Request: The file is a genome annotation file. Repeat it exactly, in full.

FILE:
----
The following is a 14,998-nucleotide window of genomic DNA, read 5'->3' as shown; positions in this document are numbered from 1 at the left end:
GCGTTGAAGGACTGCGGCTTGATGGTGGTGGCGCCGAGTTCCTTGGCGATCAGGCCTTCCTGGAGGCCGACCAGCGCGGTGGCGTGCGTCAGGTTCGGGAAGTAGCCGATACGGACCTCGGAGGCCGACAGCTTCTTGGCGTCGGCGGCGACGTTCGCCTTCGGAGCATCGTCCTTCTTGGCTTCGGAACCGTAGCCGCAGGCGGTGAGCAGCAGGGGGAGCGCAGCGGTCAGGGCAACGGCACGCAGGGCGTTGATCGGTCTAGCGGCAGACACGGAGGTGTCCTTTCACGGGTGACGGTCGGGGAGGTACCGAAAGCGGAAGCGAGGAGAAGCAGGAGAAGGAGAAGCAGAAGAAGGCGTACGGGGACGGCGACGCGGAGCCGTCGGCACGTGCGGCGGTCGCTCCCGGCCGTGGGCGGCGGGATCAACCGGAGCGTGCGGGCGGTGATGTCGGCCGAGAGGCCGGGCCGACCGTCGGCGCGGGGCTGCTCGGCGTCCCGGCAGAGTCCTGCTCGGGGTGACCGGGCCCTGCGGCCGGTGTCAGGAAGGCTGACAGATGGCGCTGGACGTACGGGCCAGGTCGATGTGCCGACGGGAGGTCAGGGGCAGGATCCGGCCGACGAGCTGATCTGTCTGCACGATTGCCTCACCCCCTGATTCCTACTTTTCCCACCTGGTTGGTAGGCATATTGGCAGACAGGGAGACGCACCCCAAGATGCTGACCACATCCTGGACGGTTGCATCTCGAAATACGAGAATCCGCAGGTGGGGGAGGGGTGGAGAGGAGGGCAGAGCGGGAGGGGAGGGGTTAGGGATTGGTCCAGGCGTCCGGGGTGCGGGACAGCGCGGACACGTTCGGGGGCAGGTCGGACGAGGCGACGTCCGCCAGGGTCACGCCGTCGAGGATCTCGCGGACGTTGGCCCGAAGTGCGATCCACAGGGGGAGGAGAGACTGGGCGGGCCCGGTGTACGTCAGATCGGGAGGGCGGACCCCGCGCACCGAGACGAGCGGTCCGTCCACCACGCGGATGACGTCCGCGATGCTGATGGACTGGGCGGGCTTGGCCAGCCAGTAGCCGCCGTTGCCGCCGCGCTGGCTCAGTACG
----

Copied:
The following is a 14,998-nucleotide window of genomic DNA, read 5'->3' as shown; positions in this document are numbered from 1 at the left end:
GCGTTGAAGGACTGCGGCTTGATGGTGGTGGCGCCGAGTTCCTTGGCGATCAGGCCTTCCTGGAGGCCGACCAGCGCGGTGGCGTGCGTCAGGTTCGGGAAGTAGCCGATACGGACCTCGGAGGCCGACAGCTTCTTGGCGTCGGCGGCGACGTTCGCCTTCGGAGCATCGTCCTTCTTGGCTTCGGAACCGTAGCCGCAGGCGGTGAGCAGCAGGGGGAGCGCAGCGGTCAGGGCAACGGCACGCAGGGCGTTGATCGGTCTAGCGGCAGACACGGAGGTGTCCTTTCACGGGTGACGGTCGGGGAGGTACCGAAAGCGGAAGCGAGGAGAAGCAGGAGAAGGAGAAGCAGAAGAAGGCGTACGGGGACGGCGACGCGGAGCCGTCGGCACGTGCGGCGGTCGCTCCCGGCCGTGGGCGGCGGGATCAACCGGAGCGTGCGGGCGGTGATGTCGGCCGAGAGGCCGGGCCGACCGTCGGCGCGGGGCTGCTCGGCGTCCCGGCAGAGTCCTGCTCGGGGTGACCGGGCCCTGCGGCCGGTGTCAGGAAGGCTGACAGATGGCGCTGGACGTACGGGCCAGGTCGATGTGCCGACGGGAGGTCAGGGGCAGGATCCGGCCGACGAGCTGATCTGTCTGCACGATTGCCTCACCCCCTGATTCCTACTTTTCCCACCTGGTTGGTAGGCATATTGGCAGACAGGGAGACGCACCCCAAGATGCTGACCACATCCTGGACGGTTGCATCTCGAAATACGAGAATCCGCAGGTGGGGGAGGGGTGGAGAGGAGGGCAGAGCGGGAGGGGAGGGGTTAGGGATTGGTCCAGGCGTCCGGGGTGCGGGACAGCGCGGACACGTTCGGGGGCAGGTCGGACGAGGCGACGTCCGCCAGGGTCACGCCGTCGAGGATCTCGCGGACGTTGGCCCGAAGTGCGATCCACAGGGGGAGGAGAGACTGGGCGGGCCCGGTGTACGTCAGATCGGGAGGGCGGACCCCGCGCACCGAGACGAGCGGTCCGTCCACCACGCGGATGACGTCCGCGATGCTGATGGACTGGGCGGGCTTGGCCAGCCAGTAGCCGCCGTTGCCGCCGCGCTGGCTCAGTACG